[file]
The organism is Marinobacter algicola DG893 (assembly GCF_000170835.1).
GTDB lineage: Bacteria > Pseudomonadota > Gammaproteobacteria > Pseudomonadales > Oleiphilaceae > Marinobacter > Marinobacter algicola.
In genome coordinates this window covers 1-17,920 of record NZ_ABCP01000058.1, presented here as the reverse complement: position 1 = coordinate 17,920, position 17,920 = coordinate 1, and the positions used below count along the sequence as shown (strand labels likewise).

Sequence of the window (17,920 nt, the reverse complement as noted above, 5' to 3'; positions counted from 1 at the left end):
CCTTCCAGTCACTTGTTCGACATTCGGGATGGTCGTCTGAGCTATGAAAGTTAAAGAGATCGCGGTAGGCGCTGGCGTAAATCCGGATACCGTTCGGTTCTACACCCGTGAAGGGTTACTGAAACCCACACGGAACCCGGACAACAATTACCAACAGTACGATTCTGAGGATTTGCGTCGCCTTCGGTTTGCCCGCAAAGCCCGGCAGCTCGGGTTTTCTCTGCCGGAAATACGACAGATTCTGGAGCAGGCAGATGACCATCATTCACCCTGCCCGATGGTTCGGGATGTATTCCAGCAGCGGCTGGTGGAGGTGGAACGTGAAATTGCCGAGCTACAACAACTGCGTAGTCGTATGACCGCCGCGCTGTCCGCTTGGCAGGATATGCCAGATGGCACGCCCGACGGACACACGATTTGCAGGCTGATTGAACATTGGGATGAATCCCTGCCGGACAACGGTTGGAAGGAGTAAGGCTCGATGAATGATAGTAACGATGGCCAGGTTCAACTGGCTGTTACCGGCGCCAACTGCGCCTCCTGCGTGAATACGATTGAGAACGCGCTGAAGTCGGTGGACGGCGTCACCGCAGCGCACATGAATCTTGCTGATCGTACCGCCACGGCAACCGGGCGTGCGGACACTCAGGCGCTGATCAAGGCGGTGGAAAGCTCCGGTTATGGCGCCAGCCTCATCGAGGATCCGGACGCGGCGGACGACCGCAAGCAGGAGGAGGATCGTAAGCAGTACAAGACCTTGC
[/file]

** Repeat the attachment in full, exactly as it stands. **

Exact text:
The organism is Marinobacter algicola DG893 (assembly GCF_000170835.1).
GTDB lineage: Bacteria > Pseudomonadota > Gammaproteobacteria > Pseudomonadales > Oleiphilaceae > Marinobacter > Marinobacter algicola.
In genome coordinates this window covers 1-17,920 of record NZ_ABCP01000058.1, presented here as the reverse complement: position 1 = coordinate 17,920, position 17,920 = coordinate 1, and the positions used below count along the sequence as shown (strand labels likewise).

Sequence of the window (17,920 nt, the reverse complement as noted above, 5' to 3'; positions counted from 1 at the left end):
CCTTCCAGTCACTTGTTCGACATTCGGGATGGTCGTCTGAGCTATGAAAGTTAAAGAGATCGCGGTAGGCGCTGGCGTAAATCCGGATACCGTTCGGTTCTACACCCGTGAAGGGTTACTGAAACCCACACGGAACCCGGACAACAATTACCAACAGTACGATTCTGAGGATTTGCGTCGCCTTCGGTTTGCCCGCAAAGCCCGGCAGCTCGGGTTTTCTCTGCCGGAAATACGACAGATTCTGGAGCAGGCAGATGACCATCATTCACCCTGCCCGATGGTTCGGGATGTATTCCAGCAGCGGCTGGTGGAGGTGGAACGTGAAATTGCCGAGCTACAACAACTGCGTAGTCGTATGACCGCCGCGCTGTCCGCTTGGCAGGATATGCCAGATGGCACGCCCGACGGACACACGATTTGCAGGCTGATTGAACATTGGGATGAATCCCTGCCGGACAACGGTTGGAAGGAGTAAGGCTCGATGAATGATAGTAACGATGGCCAGGTTCAACTGGCTGTTACCGGCGCCAACTGCGCCTCCTGCGTGAATACGATTGAGAACGCGCTGAAGTCGGTGGACGGCGTCACCGCAGCGCACATGAATCTTGCTGATCGTACCGCCACGGCAACCGGGCGTGCGGACACTCAGGCGCTGATCAAGGCGGTGGAAAGCTCCGGTTATGGCGCCAGCCTCATCGAGGATCCGGACGCGGCGGACGACCGCAAGCAGGAGGAGGATCGTAAGCAGTACAAGACCTTGC